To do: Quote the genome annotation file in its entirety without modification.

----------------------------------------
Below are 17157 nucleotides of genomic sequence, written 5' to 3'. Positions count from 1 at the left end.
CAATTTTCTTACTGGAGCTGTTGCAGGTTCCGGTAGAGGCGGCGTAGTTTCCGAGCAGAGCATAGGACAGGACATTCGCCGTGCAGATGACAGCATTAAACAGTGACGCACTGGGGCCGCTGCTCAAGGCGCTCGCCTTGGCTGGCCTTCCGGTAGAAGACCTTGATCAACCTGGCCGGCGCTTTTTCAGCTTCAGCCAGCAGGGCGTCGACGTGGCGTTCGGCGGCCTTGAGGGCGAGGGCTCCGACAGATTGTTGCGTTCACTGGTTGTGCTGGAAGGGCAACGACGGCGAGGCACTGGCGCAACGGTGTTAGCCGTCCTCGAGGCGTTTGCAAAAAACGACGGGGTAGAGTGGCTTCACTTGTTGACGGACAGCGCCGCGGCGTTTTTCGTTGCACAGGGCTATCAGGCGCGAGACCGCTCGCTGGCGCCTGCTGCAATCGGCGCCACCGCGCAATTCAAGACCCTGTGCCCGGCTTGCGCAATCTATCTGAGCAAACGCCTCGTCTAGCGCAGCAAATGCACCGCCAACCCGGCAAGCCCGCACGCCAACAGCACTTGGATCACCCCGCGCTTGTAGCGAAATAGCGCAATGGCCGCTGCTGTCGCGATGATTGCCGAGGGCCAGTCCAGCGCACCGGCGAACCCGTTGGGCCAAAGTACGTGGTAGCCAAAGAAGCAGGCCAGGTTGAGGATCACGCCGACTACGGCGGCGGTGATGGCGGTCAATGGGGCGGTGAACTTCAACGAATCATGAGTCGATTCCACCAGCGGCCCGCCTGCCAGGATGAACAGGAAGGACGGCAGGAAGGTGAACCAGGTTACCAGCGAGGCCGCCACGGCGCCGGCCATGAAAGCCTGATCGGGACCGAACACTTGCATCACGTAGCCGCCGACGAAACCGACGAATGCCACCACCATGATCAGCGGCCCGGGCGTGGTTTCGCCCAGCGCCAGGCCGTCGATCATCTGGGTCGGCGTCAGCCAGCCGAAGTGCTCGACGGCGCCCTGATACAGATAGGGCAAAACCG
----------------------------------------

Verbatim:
Below are 17157 nucleotides of genomic sequence, written 5' to 3'. Positions count from 1 at the left end.
CAATTTTCTTACTGGAGCTGTTGCAGGTTCCGGTAGAGGCGGCGTAGTTTCCGAGCAGAGCATAGGACAGGACATTCGCCGTGCAGATGACAGCATTAAACAGTGACGCACTGGGGCCGCTGCTCAAGGCGCTCGCCTTGGCTGGCCTTCCGGTAGAAGACCTTGATCAACCTGGCCGGCGCTTTTTCAGCTTCAGCCAGCAGGGCGTCGACGTGGCGTTCGGCGGCCTTGAGGGCGAGGGCTCCGACAGATTGTTGCGTTCACTGGTTGTGCTGGAAGGGCAACGACGGCGAGGCACTGGCGCAACGGTGTTAGCCGTCCTCGAGGCGTTTGCAAAAAACGACGGGGTAGAGTGGCTTCACTTGTTGACGGACAGCGCCGCGGCGTTTTTCGTTGCACAGGGCTATCAGGCGCGAGACCGCTCGCTGGCGCCTGCTGCAATCGGCGCCACCGCGCAATTCAAGACCCTGTGCCCGGCTTGCGCAATCTATCTGAGCAAACGCCTCGTCTAGCGCAGCAAATGCACCGCCAACCCGGCAAGCCCGCACGCCAACAGCACTTGGATCACCCCGCGCTTGTAGCGAAATAGCGCAATGGCCGCTGCTGTCGCGATGATTGCCGAGGGCCAGTCCAGCGCACCGGCGAACCCGTTGGGCCAAAGTACGTGGTAGCCAAAGAAGCAGGCCAGGTTGAGGATCACGCCGACTACGGCGGCGGTGATGGCGGTCAATGGGGCGGTGAACTTCAACGAATCATGAGTCGATTCCACCAGCGGCCCGCCTGCCAGGATGAACAGGAAGGACGGCAGGAAGGTGAACCAGGTTACCAGCGAGGCCGCCACGGCGCCGGCCATGAAAGCCTGATCGGGACCGAACACTTGCATCACGTAGCCGCCGACGAAACCGACGAATGCCACCACCATGATCAGCGGCCCGGGCGTGGTTTCGCCCAGCGCCAGGCCGTCGATCATCTGGGTCGGCGTCAGCCAGCCGAAGTGCTCGACGGCGCCCTGATACAGATAGGGCAAAACCG